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LeBron James had a vastly higher tax rate than Los Angeles Clippers owner Steve Ballmer.
According to an investigation released Thursday by ProPublica, James' tax rate on his 2018 income was nearly triple that of Ballmer’s despite making 19% of what Ballmer made that same year.
James reported $124 million in income three years ago and paid a federal tax rate of 35.9%. Ballmer, the former Microsoft CEO, told the IRS that he made $656 million. He paid $78 million in federal taxes, a rate of 12%.
James, meanwhile, paid over $44 million in taxes on reported income that was $532 million less than Ballmer's reported income.
How did Ballmer get away with paying far less in taxes relative to James? An accounting trick that many other professional sports team owners use. From ProPublica:
Ballmer pays such a low rate, in part, because of a provision of the U.S. tax code. When someone buys a business, they’re often able to deduct almost the entire sale price against their income during the ensuing years. That allows them to pay less in taxes. The underlying logic is that the purchase price was composed of assets — buildings, equipment, patents and more — that degrade over time and should be counted as expenses.
Owning a major professional sports franchise in the United States is an incredibly lucrative business. Franchise values have skyrocketed in recent years. If you want to own a team in the major four sports leagues, you need to have billions, not millions.
The Clippers are one of the most lucrative franchises in sports, too. The team is in a major market and has been successful since Ballmer bought the team in 2014 for what was a record price of $2 billion. Ballmer has been able to decrease his tax rate because of that high purchase price and the fact that the Clippers have reported operating losses.
But IRS records obtained by ProPublica show the Clippers have reported $700 million in losses for tax purposes [from 2014 to 2018]. Not only does Ballmer not have to pay tax on any real-world Clippers profits, he can use the tax write-off to offset his other income.
How franchise owners use amortization
The ProPublica report is a fascinating look at how team owners can use their franchises to pay less than they otherwise would in taxes. The outlet said it reviewed "dozens" of tax returns of team owners and revealed that owners across all sports are paying less in taxes relative to athletes.
That tax cut is because of a standard accounting practice of amortization and a 2004 tax cut by then-President George W. Bush. The 2004 tax cut allowed pro sports team owners to vastly expand the scope of what they could and couldn't write off on their tax returns. Someone who purchases a team — or an asset — is able to write off a whole host of things involved with the operations of the team. That includes player contracts.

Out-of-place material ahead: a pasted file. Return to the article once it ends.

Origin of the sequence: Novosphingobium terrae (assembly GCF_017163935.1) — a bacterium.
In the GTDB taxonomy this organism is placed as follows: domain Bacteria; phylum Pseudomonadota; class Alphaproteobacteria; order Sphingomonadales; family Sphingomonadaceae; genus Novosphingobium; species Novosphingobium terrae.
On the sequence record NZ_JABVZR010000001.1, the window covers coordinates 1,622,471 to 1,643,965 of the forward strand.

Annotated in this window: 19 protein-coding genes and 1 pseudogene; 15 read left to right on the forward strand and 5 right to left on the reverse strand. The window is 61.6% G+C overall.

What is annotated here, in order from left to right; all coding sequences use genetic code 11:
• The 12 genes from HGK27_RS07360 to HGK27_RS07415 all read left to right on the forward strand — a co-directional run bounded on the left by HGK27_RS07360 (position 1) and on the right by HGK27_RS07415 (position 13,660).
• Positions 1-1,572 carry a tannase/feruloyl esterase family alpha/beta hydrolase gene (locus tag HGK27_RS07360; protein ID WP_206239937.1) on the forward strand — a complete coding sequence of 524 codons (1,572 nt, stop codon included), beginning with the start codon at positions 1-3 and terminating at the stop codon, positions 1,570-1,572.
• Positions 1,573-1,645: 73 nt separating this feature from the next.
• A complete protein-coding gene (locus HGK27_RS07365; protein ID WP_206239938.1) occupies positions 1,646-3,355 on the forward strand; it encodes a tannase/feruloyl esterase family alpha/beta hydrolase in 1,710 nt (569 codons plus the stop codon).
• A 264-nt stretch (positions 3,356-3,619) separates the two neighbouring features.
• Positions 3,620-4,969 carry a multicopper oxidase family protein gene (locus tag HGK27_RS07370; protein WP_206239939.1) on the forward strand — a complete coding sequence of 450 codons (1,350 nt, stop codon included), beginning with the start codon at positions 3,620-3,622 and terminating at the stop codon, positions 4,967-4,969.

Team owners have been free to legally write off much more than they had in the past. And that leads to lower tax rates. According to the report, Ballmer saved approximately $140 million on his taxes in that five-year span that the Clippers reported $700 million in operating losses.
Carolina Panthers also report losses
The Carolina Panthers are the most recent NFL team to change hands. David Tepper bought the team in 2018 and paid over $2.2 billion for the team.
In the final years of original owner Jerry Richardson's tenure, the Panthers reported operating profits because the amortization period was up. Now that the franchise changed hands, Tepper can take advantage of the ability to amortize his purchase price and report losses even as NFL revenue continues to grow.
The team swung from a large taxable profit before its sale to a tax loss of about $115 million, according to a ProPublica analysis of IRS records, after Tepper’s purchase in 2018. There’s no evidence anything significant about the Panthers’ real-world revenue and expenses changed between 2017 and 2018. The only major difference is the team changed hands, and Tepper now gets a tax benefit through his new entity, Tepper Sports Holdings.
Tepper’s hedge fund is a massive producer of capital gains income — in the past decade, he has often reported more than $1 billion in annual income — so the tax losses produced by the Panthers are extremely valuable to him. A spokesman for Tepper didn’t respond to questions.
Public opinion strongly favors taxing rich at higher rates
To put Ballmer’s 2018 tax rate into perspective, the current marginal tax rate for people making between $9,876 and $40,125 is 12%. Those who make more than $40,125 have every dollar above that up to $85,525 taxed at 22%. There’s a pretty good chance that you, the reader, paid a significantly higher federal tax rate in 2018 than Ballmer did.
That’s a big reason why public opinion favors closing tax loopholes similar to the ones that Ballmer and other professional team owners use to pay less in taxes. According to an April Yahoo News/YouGov survey, 65% of Americans want loopholes closed that allow corporations to put their money in offshore banks while 15% want to keep those loopholes. And 51 percent want the corporate tax raised for proposed infrastructure improvements.
While those two questions don’t directly address what professional sports team owners are doing to lower their taxes, it makes it very likely that a majority of Americans aren’t too keen on how billionaires are saving money via their sports franchises. Even if the practice is perfectly legal.
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